Van Morrison – Blowin’ Your Mind! (’67) and Astral Weeks (’68)
Originally I conceived of this as the beginning of a multi-part artist overview, but realizing the amount of time that would take to concoct put me off. I can imagine a day where I write enough about his work that I can fold this into a longer, more overarching discography piece. And since I’ve little else to post about—I could write about Kanye West, sure, but where’s the fun in that?—I figured I’d share these two pieces I wrote sometime last year or early this year. I’m serious about little else to post; going through my notes, I’ve remarkably few new albums I’m truly interested in posting. I’m not sure if this is a failure on my part of having spread myself too thin by listening to too many records too few times, a reflection of the mediocre releases as of late, or an increasing quality my ears demand as I soak up more tunes. Either way, I’ve plenty of B Plus albums to jot about, so maybe my energy will be better spent there, however unfulfilling the task may be.
VAN MORRISON – Blowin’ Your Mind! (Bang! ’67): I quite enjoy the debut the Irishman later disowned, foregone as a footnote in the face of everything hence save for the immortal “Brown Eyed Girl.” The hit deceives the casual listener as to what amounts to a primer for the punctuation of Astral Weeks; featuring prolonged Side A cuts “He Ain’t Give You None” and the mercurial “T.B. Sheets,” the former hauls over his soon to be shagged Them-era “Give you my jelly roll” blues innuendos. Side B contains a few duds but grooves with “Ro Ro Rosey” and gets all but too sweet with “Spanish Rose.” If the mention of Them confuses you, hop to YouTube and listen to “Gloria.” It’s a Rolling Stones cut The Rolling Stones never wrote. If the mention of vinyl sides perplexes you, spring for 1990’s Bang Masters, which includes all this and a few alternate though inferior Astral Weeks takes. It’s a CD, you pragmatic motherfucker. A MINUS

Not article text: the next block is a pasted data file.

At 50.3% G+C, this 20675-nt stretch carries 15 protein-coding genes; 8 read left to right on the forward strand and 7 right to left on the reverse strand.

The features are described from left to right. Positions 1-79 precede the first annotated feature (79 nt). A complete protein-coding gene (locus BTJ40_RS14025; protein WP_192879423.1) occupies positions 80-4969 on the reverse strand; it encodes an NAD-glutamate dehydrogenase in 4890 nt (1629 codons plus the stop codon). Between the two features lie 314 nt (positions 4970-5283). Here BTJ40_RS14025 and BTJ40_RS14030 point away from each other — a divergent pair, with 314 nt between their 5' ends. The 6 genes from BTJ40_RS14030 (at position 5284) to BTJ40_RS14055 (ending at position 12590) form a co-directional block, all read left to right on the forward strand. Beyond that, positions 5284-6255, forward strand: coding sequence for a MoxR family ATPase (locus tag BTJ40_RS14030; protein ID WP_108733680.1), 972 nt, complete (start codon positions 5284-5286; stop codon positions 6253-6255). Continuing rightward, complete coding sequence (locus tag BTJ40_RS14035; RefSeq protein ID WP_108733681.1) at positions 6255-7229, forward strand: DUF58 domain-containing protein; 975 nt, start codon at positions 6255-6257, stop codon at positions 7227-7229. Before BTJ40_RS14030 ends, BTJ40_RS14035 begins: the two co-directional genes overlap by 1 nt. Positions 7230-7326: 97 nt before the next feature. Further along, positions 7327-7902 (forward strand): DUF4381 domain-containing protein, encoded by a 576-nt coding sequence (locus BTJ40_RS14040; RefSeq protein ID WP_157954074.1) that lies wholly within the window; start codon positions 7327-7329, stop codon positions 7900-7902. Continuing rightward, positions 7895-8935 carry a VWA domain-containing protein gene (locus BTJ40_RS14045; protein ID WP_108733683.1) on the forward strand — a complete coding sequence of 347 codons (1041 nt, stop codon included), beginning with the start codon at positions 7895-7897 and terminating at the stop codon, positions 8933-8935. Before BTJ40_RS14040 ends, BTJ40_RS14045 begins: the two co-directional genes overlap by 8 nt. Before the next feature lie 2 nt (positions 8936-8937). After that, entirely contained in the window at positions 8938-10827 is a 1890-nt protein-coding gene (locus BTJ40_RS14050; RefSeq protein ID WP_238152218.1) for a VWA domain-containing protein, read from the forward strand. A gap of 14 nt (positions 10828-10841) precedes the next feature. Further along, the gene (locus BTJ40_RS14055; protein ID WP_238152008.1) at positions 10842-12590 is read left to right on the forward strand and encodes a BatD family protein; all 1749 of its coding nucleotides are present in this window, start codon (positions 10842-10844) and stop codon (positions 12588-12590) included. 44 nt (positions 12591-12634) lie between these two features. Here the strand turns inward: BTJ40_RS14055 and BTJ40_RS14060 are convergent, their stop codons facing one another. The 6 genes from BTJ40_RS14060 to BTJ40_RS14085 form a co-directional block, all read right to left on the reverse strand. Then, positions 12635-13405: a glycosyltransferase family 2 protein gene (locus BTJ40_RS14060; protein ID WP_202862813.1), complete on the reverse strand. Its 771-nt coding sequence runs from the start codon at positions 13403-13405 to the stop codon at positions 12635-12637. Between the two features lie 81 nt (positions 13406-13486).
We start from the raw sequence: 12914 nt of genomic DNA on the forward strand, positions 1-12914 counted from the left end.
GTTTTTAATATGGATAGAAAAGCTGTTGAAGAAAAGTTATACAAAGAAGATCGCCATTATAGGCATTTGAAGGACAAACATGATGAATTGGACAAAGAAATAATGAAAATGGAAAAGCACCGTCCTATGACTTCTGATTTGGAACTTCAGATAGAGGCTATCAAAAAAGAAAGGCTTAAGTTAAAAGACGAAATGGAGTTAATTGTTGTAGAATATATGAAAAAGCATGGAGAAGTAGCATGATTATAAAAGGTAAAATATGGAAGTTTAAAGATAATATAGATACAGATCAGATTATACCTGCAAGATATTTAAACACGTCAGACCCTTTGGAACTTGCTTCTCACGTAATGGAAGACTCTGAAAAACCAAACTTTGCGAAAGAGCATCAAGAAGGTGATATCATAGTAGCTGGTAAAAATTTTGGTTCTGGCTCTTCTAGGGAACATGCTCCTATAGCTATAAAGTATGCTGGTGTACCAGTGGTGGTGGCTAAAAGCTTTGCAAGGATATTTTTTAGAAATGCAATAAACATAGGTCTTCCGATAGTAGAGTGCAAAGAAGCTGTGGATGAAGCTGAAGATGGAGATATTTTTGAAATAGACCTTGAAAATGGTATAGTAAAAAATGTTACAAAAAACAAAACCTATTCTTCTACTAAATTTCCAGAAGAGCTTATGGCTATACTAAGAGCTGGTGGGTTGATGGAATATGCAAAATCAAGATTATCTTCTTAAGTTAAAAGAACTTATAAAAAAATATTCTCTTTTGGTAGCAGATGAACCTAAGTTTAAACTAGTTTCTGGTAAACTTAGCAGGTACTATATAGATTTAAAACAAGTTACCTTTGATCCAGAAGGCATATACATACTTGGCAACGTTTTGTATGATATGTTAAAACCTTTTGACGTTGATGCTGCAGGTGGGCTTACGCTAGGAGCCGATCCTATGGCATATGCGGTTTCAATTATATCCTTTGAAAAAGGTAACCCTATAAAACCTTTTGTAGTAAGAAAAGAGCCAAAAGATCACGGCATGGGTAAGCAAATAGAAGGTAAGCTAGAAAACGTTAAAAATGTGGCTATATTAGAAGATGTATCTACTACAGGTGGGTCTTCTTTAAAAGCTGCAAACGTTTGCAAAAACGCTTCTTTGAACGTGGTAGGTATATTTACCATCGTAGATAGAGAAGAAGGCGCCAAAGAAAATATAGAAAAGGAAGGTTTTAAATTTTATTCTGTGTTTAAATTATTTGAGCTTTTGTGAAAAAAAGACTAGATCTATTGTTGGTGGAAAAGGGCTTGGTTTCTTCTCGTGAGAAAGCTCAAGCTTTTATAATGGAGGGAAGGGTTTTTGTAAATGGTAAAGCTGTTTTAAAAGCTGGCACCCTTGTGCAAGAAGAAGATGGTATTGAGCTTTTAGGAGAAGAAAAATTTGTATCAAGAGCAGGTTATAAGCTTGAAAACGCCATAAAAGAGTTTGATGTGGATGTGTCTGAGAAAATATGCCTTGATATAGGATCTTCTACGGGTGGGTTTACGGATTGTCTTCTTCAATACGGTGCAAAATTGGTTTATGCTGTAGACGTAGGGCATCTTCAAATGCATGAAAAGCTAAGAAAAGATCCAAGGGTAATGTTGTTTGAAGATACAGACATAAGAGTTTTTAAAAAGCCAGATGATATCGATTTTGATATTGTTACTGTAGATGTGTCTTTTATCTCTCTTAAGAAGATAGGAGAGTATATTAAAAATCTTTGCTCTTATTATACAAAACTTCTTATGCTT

VAN MORRISON – Astral Weeks (Warner Bros. ’68): What more can be said about one of the greatest pop/rock records to ever be released? It’s about as useful as an amateur detailing you on the Beatles’ Sgt. Pepper or Dylan’s Highway 61 Revisited. What I can express is my admiration for near nonsensical lyrics painting pictures and scattered snapshots of Belfast and the adolescent youth discovering love and all its sticky complications. Colored by an improvisatory backup band thoroughly unfamiliar with the material prior to Van Morrison’s mysterious studio machinations, note Richard Davis’s double bass falling in and out of sync with Larry Fallon’s harpsichord on “Cyprus Avenue,” or Connie Kay’s soft rat-a-tat rap on “Sweet Thing.” Character portraits abound, the most notable of which is “Madame George,” long regarded as a transvestite, though I’ll unashamedly throw my chips in with the idea of a grandmotherly figure regarding the naïve youth; “Jumps up and says ‘Lord have mercy I think that it’s the cops,’ / And immediately drops everything she gots.” Wide-eyed as it is mystical, Van Morrison never cut another album like it; many may prefer the excellent though—I hate to say it—more formulaic 1970 follow-ups Moondance and His Band and the Street Choir, but what sets Astral Weeks apart is its uniqueness. Not a word I use often, so take it as a sign that there’s really no other record on earth (minus lame imitators, mainly, and only in a literal sense) sounds like it. I’ve yet to share this record with someone whose life wasn’t altered for the better by it afterward. And now, dear possibly unaccustomed reader, I’m sharing it with you. A PLUS